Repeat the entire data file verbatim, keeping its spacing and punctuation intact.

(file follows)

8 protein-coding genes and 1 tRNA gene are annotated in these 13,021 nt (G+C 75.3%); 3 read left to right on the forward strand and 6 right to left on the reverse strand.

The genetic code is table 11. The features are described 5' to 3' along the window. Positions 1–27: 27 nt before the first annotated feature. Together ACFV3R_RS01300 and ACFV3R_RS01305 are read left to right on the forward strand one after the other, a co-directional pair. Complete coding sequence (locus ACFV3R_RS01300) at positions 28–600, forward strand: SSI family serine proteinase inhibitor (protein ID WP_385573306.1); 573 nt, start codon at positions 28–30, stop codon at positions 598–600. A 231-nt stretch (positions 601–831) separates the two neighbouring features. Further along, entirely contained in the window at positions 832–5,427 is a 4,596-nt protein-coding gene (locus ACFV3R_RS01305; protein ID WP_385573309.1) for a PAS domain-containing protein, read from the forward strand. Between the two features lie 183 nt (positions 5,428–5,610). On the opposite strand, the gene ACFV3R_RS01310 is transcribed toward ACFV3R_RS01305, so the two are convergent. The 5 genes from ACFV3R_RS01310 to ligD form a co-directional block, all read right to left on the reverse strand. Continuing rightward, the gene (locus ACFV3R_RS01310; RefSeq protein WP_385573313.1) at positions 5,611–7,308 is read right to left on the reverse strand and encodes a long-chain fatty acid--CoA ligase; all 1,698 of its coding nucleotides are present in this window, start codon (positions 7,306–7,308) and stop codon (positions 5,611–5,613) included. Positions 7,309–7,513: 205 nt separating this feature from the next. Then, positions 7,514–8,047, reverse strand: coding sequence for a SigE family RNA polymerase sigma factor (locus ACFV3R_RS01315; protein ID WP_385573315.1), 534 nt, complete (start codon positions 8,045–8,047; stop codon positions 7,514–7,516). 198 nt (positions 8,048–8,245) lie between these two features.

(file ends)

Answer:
8 protein-coding genes and 1 tRNA gene are annotated in these 13,021 nt (G+C 75.3%); 3 read left to right on the forward strand and 6 right to left on the reverse strand.

The genetic code is table 11. The features are described 5' to 3' along the window. Positions 1–27: 27 nt before the first annotated feature. Together ACFV3R_RS01300 and ACFV3R_RS01305 are read left to right on the forward strand one after the other, a co-directional pair. Complete coding sequence (locus ACFV3R_RS01300) at positions 28–600, forward strand: SSI family serine proteinase inhibitor (protein ID WP_385573306.1); 573 nt, start codon at positions 28–30, stop codon at positions 598–600. A 231-nt stretch (positions 601–831) separates the two neighbouring features. Further along, entirely contained in the window at positions 832–5,427 is a 4,596-nt protein-coding gene (locus ACFV3R_RS01305; protein ID WP_385573309.1) for a PAS domain-containing protein, read from the forward strand. Between the two features lie 183 nt (positions 5,428–5,610). On the opposite strand, the gene ACFV3R_RS01310 is transcribed toward ACFV3R_RS01305, so the two are convergent. The 5 genes from ACFV3R_RS01310 to ligD form a co-directional block, all read right to left on the reverse strand. Continuing rightward, the gene (locus ACFV3R_RS01310; RefSeq protein WP_385573313.1) at positions 5,611–7,308 is read right to left on the reverse strand and encodes a long-chain fatty acid--CoA ligase; all 1,698 of its coding nucleotides are present in this window, start codon (positions 7,306–7,308) and stop codon (positions 5,611–5,613) included. Positions 7,309–7,513: 205 nt separating this feature from the next. Then, positions 7,514–8,047, reverse strand: coding sequence for a SigE family RNA polymerase sigma factor (locus ACFV3R_RS01315; protein ID WP_385573315.1), 534 nt, complete (start codon positions 8,045–8,047; stop codon positions 7,514–7,516). 198 nt (positions 8,048–8,245) lie between these two features.